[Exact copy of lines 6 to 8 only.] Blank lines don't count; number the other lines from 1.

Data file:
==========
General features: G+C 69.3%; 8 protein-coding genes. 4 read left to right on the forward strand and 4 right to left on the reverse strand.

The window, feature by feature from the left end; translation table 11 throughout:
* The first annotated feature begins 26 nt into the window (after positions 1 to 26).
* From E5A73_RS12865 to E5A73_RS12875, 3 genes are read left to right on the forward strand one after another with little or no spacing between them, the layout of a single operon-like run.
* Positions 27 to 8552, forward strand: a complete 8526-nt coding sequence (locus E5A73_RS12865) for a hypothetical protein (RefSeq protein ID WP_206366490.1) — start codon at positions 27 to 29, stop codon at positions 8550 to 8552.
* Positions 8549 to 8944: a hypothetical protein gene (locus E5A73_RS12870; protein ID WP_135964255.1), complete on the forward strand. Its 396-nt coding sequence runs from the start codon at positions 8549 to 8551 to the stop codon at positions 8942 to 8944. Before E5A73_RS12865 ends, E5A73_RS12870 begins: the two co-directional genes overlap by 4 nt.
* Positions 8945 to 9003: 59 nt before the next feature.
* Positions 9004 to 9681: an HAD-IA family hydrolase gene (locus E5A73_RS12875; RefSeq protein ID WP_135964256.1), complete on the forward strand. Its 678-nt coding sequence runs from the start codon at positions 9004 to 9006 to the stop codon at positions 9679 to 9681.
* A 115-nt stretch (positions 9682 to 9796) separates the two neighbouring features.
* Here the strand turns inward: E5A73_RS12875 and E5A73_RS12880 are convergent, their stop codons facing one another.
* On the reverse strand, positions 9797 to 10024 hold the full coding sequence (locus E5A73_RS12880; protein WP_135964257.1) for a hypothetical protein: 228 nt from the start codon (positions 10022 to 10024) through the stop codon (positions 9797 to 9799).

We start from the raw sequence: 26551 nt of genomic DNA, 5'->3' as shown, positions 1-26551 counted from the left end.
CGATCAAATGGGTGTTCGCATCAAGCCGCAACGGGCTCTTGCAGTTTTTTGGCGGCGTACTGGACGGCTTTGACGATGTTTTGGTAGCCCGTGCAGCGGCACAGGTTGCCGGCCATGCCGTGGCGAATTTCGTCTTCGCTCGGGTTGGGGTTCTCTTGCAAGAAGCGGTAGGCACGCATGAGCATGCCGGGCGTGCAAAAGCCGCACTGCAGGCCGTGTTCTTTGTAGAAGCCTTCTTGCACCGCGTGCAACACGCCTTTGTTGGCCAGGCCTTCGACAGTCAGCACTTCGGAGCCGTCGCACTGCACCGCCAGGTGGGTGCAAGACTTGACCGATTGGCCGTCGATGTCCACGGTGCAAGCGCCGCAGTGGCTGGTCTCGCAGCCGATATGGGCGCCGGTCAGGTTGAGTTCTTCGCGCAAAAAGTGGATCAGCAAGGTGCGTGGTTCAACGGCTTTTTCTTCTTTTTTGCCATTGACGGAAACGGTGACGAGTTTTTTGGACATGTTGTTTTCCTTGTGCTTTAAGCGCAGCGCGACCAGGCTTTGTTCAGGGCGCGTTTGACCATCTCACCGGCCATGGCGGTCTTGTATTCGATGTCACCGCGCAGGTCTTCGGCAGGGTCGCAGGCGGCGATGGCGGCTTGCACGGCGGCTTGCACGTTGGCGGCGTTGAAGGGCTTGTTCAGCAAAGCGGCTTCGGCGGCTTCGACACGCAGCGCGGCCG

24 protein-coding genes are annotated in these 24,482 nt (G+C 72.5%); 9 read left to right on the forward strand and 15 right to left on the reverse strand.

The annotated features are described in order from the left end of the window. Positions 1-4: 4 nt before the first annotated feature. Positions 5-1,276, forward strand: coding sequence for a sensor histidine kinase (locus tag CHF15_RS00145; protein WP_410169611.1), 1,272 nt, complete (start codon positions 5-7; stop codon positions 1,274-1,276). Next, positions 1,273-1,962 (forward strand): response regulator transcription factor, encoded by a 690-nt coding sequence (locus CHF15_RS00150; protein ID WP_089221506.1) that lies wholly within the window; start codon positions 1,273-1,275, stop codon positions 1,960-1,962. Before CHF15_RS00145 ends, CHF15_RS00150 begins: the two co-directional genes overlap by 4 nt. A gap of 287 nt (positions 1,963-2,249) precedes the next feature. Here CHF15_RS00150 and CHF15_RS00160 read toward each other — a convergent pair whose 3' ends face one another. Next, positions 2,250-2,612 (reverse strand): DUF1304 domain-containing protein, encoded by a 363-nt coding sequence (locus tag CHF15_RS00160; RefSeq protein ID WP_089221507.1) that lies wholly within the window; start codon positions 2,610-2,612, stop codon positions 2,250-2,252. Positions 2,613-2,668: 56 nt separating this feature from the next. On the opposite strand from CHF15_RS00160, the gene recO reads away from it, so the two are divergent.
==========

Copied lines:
* Positions 8549 to 8944: a hypothetical protein gene (locus E5A73_RS12870; protein ID WP_135964255.1), complete on the forward strand. Its 396-nt coding sequence runs from the start codon at positions 8549 to 8551 to the stop codon at positions 8942 to 8944. Before E5A73_RS12865 ends, E5A73_RS12870 begins: the two co-directional genes overlap by 4 nt.
* Positions 8945 to 9003: 59 nt before the next feature.
* Positions 9004 to 9681: an HAD-IA family hydrolase gene (locus E5A73_RS12875; RefSeq protein ID WP_135964256.1), complete on the forward strand. Its 678-nt coding sequence runs from the start codon at positions 9004 to 9006 to the stop codon at positions 9679 to 9681.